Success, Winston Churchill once observed, is the ability to go from failure to failure without losing your enthusiasm. By that measure, Volkswagen is as successful as they come.
For one thing, the automaker has the enthusiasm angle nailed down tight. And not without reason: VW really is successful. Already Europe's largest manufacturer, the pride of Wolfsburg recently overtook Ford to become the world's third-biggest carmaker. That's quite an achievement for a family-run firm that once led the field in building air-cooled, rear-engine curiosities.
Of course, present-day market position is not always the best predictor of future success. You could ask General Motors. Or you could simply recall England's BMC. At one time the world's third-largest car seller, its remains are scattered today in Germany, India, China, on the side of the road, and in heaven.
Most felicitously for its shareholders (dominated by the self-directed Piëch and Porsche clans), the market currently values Volkswagen more highly than any other car company. Proclaiming that it will sell ten million cars worldwide each year and an incredibly ambitious one million cars annually in the United States by 2018 (2007 sales: 328,068), the Volkswagen Group is nothing if not enthusiastic. It is also supremely and, to my mind, inexplicably confident for an outfit that just foisted the Routan minivan upon us Americans.
Actually, while it continues to show all the promise in the world, VW seems to have a host of problems here in the U.S. that ought to give it pause. Although the new Golf looks all right and the Up! concept cars are très magnifique, style has been downgraded. The lines of the current Passat and Jetta have lost the characterful distinctiveness of their immediate predecessors and look eerily like late-model Toyotas, vehicles hardly deserving of tribute, which has hurt sales. The Eos is less handsome than a Renault Alliance.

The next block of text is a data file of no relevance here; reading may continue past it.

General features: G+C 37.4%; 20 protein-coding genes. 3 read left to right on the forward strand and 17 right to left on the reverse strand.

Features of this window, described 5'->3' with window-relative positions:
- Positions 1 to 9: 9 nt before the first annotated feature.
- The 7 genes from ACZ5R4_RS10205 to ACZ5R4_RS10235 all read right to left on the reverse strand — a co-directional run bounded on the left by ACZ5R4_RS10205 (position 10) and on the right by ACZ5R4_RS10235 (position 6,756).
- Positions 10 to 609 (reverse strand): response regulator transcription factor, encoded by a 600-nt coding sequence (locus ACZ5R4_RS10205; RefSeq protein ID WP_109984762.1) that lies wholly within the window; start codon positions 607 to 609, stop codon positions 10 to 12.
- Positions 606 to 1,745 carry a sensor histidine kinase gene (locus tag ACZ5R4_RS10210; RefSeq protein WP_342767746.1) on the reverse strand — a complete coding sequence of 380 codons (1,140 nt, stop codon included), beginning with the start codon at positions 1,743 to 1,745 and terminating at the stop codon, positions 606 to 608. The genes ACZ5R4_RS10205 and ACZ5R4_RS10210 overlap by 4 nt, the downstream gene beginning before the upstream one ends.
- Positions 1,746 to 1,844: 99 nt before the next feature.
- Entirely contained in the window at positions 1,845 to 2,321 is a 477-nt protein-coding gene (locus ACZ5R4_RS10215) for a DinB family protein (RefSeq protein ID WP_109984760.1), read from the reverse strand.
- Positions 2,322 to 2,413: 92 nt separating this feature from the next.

Similarly, it's difficult to see how the Mercedes-Benz CLS-style CC four-door coupe is going to change the game. Yet VW has predicted it will sell some 160,000 CCs a year in the United States. This is, I fear, dangerously insane, more so since the economy hit the dumpster. And the strong hint from VW executives that they'll start engineering dumbed-down, cheaper-to-build cars for America is also ominous. That's not change we need. But for now, it's the Routan that most colorfully marks VW's wrong-way run into its own end zone.